Your second grader probably doesn’t know – or care – who Socrates was. Ditto Descartes. But your kid is curious about a lot of the same questions that keep philosophers awake at night. They want to know how the world works. How do people work? What is right and what is wrong?
Some teachers and college students in Massachusetts are working to give kids philosophical tools to grapple with those questions.
Thomas Whartenberg, a professor at Mount Holyoke College, works with second-graders in Springfield to teach them philosophy. He doesn’t break out Plato’s dialogues or Nietzche’s tomes to do it. Instead, he uses classics of children’s literature like Shel Silverstein’s The Giving Tree.
The kids read the books together, and then debate the challenges characters face, using philosophical arguments. Whartenberg’s goal isn’t to give the kids a classical education. It’s to teach them how to think.
The kids are asked a series of questions, and discuss amongst themselves whether they agree with each question, and why or why not. Sounds like a college seminar class, but this is second grade.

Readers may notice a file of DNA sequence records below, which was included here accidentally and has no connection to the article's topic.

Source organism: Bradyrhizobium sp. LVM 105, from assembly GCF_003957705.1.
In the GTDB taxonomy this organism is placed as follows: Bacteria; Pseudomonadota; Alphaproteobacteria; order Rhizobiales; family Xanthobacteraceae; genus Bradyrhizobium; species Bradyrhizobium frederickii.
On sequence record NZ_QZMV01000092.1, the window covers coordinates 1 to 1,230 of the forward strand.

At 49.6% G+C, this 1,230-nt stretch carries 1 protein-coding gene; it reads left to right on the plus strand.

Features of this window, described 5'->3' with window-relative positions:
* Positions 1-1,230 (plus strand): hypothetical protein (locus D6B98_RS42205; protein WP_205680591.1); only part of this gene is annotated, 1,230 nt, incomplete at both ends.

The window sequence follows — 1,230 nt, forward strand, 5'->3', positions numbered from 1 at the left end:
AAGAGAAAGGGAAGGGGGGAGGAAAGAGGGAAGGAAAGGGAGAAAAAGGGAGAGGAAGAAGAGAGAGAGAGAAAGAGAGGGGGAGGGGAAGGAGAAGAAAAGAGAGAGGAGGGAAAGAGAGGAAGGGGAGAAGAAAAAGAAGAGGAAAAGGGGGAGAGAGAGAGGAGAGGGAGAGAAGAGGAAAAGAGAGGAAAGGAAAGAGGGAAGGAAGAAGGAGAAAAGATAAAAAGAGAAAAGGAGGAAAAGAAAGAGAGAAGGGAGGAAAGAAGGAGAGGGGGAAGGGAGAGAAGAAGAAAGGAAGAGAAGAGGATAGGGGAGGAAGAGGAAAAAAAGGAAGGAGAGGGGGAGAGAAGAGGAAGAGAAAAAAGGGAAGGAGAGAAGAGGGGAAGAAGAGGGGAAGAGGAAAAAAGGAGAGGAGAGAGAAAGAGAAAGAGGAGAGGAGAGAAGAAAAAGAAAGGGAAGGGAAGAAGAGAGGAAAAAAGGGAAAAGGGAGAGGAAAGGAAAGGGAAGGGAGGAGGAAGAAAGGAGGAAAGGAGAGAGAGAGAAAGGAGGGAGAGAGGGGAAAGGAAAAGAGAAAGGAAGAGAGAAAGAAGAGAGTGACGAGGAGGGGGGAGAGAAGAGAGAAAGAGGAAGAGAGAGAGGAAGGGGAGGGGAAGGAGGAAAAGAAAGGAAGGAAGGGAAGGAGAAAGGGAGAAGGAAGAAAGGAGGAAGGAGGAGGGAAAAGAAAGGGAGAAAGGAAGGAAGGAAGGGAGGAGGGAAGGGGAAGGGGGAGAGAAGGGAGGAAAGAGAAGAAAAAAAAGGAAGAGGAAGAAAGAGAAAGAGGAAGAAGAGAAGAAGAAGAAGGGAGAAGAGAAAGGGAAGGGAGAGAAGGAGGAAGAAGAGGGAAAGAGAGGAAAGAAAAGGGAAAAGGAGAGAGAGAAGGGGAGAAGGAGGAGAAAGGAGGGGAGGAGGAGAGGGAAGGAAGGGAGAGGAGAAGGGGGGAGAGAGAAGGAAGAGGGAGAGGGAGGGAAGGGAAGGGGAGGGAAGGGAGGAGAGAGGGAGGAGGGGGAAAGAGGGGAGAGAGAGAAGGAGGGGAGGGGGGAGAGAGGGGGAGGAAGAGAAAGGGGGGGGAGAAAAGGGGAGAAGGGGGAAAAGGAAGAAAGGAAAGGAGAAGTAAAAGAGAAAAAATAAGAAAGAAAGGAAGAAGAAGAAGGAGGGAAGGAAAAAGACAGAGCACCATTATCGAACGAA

A number of philosphy professors around the country believe that very young children, with their curiosity and flexible minds, are the perfect candidates for philosophical inquiry.
My kids certainly spout philosophy at the breakfast table with the slightest provocation. They have very clear ideas about what is right, what is fair and what is just not OK. Most of this revolves around who gets the last cookie packed into her lunchbox.
I’m not sure how much formal sessions of philosophical reasoning would help them along this path, or if it’s even a good idea to encourage them. Researchers say kids who study philosophy in grade school do better on standardized tests. I just worry they’d do better at arguing me into postponing bedtime and handing out extra desserts while they watch Disney videos instead of brushing their teeth.
Photo: Let Ideas Compete
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